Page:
Galaxy smartphones power Samsung to post $7.3 billion profit

Telecom Lead Asia: Galaxy smartphones has contributed significantly to Samsung Electronics’ $7.3 billion profit in quarter ended September 2012.

Samsung on Friday said it posted strong sales of high-end TVs and Galaxy smartphones.

The Korean devices major is reaping benefits despite pressure from Apple tablets and smartphones.

Samsung may have spent around $2.7 billion on marketing in July-September alone around the London Olympic Games and new Galaxy promotions, according to Credit Suisse.

Analysts say Samsung’s mobile communications business that sells smartphones, media players and tablet computers generated almost 70 percent of its operating profit in the last quarter.

Its growth has been driven by runaway demand for Samsung’s Android-powered smartphones that outweighed weak orders for memory chips and thin margins in television sales. Samsung surpassed Apple and Nokia in annual smartphone sales for the first time in 2011, according to Strategy Analytics.

Analysts cautioned that next quarter may not be better for Samsung. The devices company may need to set money aside this quarter if it fails in an appeal to overturn an August 24 U.S. court verdict that awarded more than $1 billion in damages to Apple for patent infringements by Samsung.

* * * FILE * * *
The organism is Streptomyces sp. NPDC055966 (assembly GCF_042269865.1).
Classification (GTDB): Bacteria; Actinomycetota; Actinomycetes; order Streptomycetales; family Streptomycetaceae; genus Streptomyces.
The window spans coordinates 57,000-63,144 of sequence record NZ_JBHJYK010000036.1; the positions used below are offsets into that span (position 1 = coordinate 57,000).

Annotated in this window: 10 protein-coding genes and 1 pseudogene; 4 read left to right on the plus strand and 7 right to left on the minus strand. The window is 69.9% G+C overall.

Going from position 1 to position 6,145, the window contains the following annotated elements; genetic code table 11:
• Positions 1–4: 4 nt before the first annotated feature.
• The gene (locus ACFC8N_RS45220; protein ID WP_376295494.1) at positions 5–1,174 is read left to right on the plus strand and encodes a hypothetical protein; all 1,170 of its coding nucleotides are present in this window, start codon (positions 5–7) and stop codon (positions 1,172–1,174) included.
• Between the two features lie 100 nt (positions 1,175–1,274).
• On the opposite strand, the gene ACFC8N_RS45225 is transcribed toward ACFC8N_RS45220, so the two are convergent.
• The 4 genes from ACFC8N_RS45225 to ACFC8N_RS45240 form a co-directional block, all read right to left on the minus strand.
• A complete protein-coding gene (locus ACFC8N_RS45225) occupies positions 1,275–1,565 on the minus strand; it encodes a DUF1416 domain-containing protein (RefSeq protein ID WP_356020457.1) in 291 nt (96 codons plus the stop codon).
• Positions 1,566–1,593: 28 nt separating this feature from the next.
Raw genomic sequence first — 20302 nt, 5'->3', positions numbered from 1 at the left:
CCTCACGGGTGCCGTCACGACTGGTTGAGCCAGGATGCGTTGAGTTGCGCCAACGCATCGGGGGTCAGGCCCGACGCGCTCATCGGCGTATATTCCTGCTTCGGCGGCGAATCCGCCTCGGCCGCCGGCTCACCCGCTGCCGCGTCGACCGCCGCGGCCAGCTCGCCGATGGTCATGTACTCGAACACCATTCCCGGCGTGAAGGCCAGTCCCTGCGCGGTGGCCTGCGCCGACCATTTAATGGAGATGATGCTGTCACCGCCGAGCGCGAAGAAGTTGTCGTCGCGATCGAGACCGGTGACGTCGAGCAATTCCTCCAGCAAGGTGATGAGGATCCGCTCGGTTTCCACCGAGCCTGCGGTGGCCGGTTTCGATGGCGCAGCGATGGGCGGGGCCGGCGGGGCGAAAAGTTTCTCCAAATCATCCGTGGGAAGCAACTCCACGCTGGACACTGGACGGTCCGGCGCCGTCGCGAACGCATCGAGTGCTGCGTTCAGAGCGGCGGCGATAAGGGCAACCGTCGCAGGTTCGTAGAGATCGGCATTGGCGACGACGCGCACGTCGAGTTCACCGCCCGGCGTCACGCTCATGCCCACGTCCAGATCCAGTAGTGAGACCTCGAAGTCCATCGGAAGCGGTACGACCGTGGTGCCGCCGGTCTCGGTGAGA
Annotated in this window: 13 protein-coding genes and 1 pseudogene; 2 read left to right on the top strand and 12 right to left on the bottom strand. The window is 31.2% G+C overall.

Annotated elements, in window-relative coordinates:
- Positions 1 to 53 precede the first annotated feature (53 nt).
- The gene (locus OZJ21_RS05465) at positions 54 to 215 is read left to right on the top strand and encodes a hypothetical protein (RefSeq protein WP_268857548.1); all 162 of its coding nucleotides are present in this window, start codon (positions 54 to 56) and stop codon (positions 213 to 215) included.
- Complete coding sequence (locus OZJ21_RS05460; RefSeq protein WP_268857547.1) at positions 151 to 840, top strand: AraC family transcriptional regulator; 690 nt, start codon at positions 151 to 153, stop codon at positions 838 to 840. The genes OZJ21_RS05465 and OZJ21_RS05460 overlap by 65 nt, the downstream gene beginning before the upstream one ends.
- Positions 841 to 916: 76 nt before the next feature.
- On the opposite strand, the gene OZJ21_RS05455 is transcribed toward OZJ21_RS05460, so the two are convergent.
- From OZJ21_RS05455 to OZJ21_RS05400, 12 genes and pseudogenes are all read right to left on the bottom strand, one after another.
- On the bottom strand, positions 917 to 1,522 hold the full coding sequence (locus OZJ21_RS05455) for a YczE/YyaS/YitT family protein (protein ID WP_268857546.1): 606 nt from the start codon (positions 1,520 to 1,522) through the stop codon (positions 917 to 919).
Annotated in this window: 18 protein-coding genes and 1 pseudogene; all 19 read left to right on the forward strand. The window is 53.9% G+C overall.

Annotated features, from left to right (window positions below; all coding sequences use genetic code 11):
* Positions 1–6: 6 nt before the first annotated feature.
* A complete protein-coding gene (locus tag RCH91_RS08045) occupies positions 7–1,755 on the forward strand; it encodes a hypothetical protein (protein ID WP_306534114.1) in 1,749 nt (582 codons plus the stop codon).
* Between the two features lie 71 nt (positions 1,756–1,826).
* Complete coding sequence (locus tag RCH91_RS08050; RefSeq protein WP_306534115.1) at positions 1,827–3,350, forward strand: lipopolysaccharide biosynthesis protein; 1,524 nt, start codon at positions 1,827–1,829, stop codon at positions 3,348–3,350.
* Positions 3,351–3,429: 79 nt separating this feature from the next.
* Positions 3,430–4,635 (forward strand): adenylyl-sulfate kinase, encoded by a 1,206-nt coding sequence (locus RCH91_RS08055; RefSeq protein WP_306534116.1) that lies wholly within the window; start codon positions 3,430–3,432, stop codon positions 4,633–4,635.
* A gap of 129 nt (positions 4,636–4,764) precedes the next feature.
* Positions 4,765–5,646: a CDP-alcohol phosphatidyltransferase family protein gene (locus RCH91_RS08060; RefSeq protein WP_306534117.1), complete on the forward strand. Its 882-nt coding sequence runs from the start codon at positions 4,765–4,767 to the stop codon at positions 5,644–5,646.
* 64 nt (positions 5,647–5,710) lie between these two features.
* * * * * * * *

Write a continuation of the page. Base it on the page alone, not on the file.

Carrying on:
Profit at Samsung’s mobile division is likely to have more than doubled in July-September to around 5 trillion won – around two thirds of total group profit – as smartphone shipments topped 58 million, including up to 20 million Galaxy S IIIs, Reuters reported.

Samsung estimated its July-September operating profit grew 91 percent to 8.1 trillion won from a year ago. The company estimated its third-quarter revenue at 52 trillion won, in line with forecasts.

Strong handset sales made up for reduced profits from its chip business, as prices of its dynamic random access memory (DRAM) chips, used in computers and mobiles, dropped 14 percent in the September quarter. DRAM chips now trade below what it costs most contract manufacturers to make them, and will squeeze near-term earnings, analysts say. Tablets and smartphones, the real growth areas, use far smaller memory storage.

Samsung’s mobile division chief JK Shin last week predicted Note II sales could be three times higher than those of its predecessor model in the three months after launch – suggesting sales of around 10 million devices by the end of this year.

Nomura Securities estimates Samsung sold 60 million smartphones in the three months ended Sept. 30, including 18 million of the Galaxy S III. That is above 50 million smartphones that Samsung is believed to have sold in April-June.

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